Governance of Social Media – Social Media Governance
Social Media, defined as those websites and applications that enable users to create and share content or to participate in social networking, is one of the most influential drivers for change in many modern organizations. Social media sites account for 3 of the 5 most popular websites in the world and have brought your customers closer to you—and each other—than ever before.
When used correctly, social media can be an excellent tool—to speak directly with customers, to manage PR, to gather feedback that would usually be unavailable, and, in some business models, a sales channel in itself. However, when used incorrectly, social media can pose a very real threat.
The cultural impact of social media
According to a report by the Nielsen Group, Americans spent a combined 121 billion minutes on social media websites in July 2012, compared to 88 billion in July 2011—an increase of 37%.
Popular social media sites include:
Blogging, Instant Messaging, and Skype all play a significant role in enabling people to keep in touch with one another, wherever they are in the world. Social networks enable people to share instantly—and very publicly—their experiences with specific organizations, whether good or bad.
Social Media, Web 2.0, and Threat 2.0
Social media is a part of a wider revolution in how the Web works, and this revolution is often called Web 2.0 (Read more about Web 2.0 here).
Individuals—and regulators—are increasingly aware of the dangers they face when using social media, and these insecure aspects of Web 2.0 are now increasingly described as “Threat 2.0.”
Social media and the organization
Social Media Governance deals with how organizations should manage social media use to maximize its benefits and mitigate potential risks.
These are just some of the challenge faced by organizations.
How to implement Social Media Governance
Social media has fundamentally changed how organizations handle communication, both internally and externally. Some organizations recognize the significance of the associated risks and respond by denying the social media revolution, banning access to social media sites during work hours.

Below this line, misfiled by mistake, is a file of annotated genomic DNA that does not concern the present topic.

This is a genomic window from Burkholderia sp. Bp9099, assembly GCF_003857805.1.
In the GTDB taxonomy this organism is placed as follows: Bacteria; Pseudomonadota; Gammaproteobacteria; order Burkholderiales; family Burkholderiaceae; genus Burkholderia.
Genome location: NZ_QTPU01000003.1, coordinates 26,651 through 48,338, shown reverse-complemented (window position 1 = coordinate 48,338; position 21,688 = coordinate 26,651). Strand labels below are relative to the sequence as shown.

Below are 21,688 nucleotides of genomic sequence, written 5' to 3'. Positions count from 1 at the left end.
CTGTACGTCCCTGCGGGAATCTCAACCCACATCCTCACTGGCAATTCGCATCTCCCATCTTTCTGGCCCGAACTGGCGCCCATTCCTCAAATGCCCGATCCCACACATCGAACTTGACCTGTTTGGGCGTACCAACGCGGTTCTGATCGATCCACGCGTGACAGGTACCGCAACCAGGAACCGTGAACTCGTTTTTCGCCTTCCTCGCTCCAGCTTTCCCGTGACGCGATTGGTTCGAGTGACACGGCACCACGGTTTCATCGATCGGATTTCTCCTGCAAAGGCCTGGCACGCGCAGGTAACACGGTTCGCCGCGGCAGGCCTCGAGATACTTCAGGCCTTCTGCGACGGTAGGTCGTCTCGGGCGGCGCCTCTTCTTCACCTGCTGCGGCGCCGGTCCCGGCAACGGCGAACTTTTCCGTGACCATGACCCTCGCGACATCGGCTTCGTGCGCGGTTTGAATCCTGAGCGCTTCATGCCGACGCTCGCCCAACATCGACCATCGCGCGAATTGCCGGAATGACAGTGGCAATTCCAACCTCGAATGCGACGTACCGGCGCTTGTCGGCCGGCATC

Their marketing and communications teams have limited, if any, access to these channels. Sales teams that ask for Instant Messaging services are denied.
Social Media Best Practice
There is a better response: recognize that social media has a role to play and that staff want to use social media like they want to chat by the water cooler.
Develop a social media strategy: identify your corporate social media objectives, do a risk assessment (threats, vulnerabilities, impacts), assign roles and responsibilities, develop a social media policy and an appropriate mix of procedures and guidelines, acquire the appropriate technical controls, train staff on how to behave and what to do, implement a monitoring and review framework, and make social media a regular part of how you do business.
Social Media Governance Toolkit
While any organization can develop a coherent set of policies and guidelines from its own experience, and by drawing on the wide range of information available on the Internet, a more straightforward approach is to use the Social Media Governance Toolkit.
The social media governance toolkit contains templates for creating a social media strategy, allocating roles and responsibilities and identifying risks. More importantly, it contains a full set of policies, procedures, and guidelines for the use of social media, drawing on and consolidating all the latest best practice from around the world.